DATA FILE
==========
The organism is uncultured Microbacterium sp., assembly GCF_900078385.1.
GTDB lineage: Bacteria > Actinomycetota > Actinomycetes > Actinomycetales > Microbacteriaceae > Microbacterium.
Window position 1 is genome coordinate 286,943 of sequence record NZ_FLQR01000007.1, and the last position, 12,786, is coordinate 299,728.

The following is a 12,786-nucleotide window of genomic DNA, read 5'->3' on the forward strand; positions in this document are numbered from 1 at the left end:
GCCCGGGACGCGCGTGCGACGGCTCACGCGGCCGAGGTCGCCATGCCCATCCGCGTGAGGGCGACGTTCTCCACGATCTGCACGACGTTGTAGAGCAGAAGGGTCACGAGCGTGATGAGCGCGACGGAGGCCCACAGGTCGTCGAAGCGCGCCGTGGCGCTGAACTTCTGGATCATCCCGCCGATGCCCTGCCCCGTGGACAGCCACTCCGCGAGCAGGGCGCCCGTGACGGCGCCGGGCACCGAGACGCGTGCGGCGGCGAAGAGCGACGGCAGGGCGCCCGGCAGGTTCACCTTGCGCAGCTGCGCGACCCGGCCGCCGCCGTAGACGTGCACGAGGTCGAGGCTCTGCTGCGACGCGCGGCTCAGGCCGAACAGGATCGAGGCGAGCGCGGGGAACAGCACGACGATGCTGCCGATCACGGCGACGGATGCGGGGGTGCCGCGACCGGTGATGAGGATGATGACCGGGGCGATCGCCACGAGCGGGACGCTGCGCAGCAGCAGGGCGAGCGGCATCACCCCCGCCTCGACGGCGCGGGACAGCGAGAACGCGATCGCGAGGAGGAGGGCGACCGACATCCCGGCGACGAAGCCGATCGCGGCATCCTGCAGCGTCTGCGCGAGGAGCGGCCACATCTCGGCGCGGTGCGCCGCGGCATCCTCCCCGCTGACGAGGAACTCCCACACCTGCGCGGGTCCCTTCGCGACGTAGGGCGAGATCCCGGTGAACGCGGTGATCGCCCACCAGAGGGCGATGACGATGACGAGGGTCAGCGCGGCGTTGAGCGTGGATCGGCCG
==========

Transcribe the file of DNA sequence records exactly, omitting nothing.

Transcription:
The organism is uncultured Microbacterium sp., assembly GCF_900078385.1.
GTDB lineage: Bacteria > Actinomycetota > Actinomycetes > Actinomycetales > Microbacteriaceae > Microbacterium.
Window position 1 is genome coordinate 286,943 of sequence record NZ_FLQR01000007.1, and the last position, 12,786, is coordinate 299,728.

The following is a 12,786-nucleotide window of genomic DNA, read 5'->3' on the forward strand; positions in this document are numbered from 1 at the left end:
GCCCGGGACGCGCGTGCGACGGCTCACGCGGCCGAGGTCGCCATGCCCATCCGCGTGAGGGCGACGTTCTCCACGATCTGCACGACGTTGTAGAGCAGAAGGGTCACGAGCGTGATGAGCGCGACGGAGGCCCACAGGTCGTCGAAGCGCGCCGTGGCGCTGAACTTCTGGATCATCCCGCCGATGCCCTGCCCCGTGGACAGCCACTCCGCGAGCAGGGCGCCCGTGACGGCGCCGGGCACCGAGACGCGTGCGGCGGCGAAGAGCGACGGCAGGGCGCCCGGCAGGTTCACCTTGCGCAGCTGCGCGACCCGGCCGCCGCCGTAGACGTGCACGAGGTCGAGGCTCTGCTGCGACGCGCGGCTCAGGCCGAACAGGATCGAGGCGAGCGCGGGGAACAGCACGACGATGCTGCCGATCACGGCGACGGATGCGGGGGTGCCGCGACCGGTGATGAGGATGATGACCGGGGCGATCGCCACGAGCGGGACGCTGCGCAGCAGCAGGGCGAGCGGCATCACCCCCGCCTCGACGGCGCGGGACAGCGAGAACGCGATCGCGAGGAGGAGGGCGACCGACATCCCGGCGACGAAGCCGATCGCGGCATCCTGCAGCGTCTGCGCGAGGAGCGGCCACATCTCGGCGCGGTGCGCCGCGGCATCCTCCCCGCTGACGAGGAACTCCCACACCTGCGCGGGTCCCTTCGCGACGTAGGGCGAGATCCCGGTGAACGCGGTGATCGCCCACCAGAGGGCGATGACGATGACGAGGGTCAGCGCGGCGTTGAGCGTGGATCGGCCG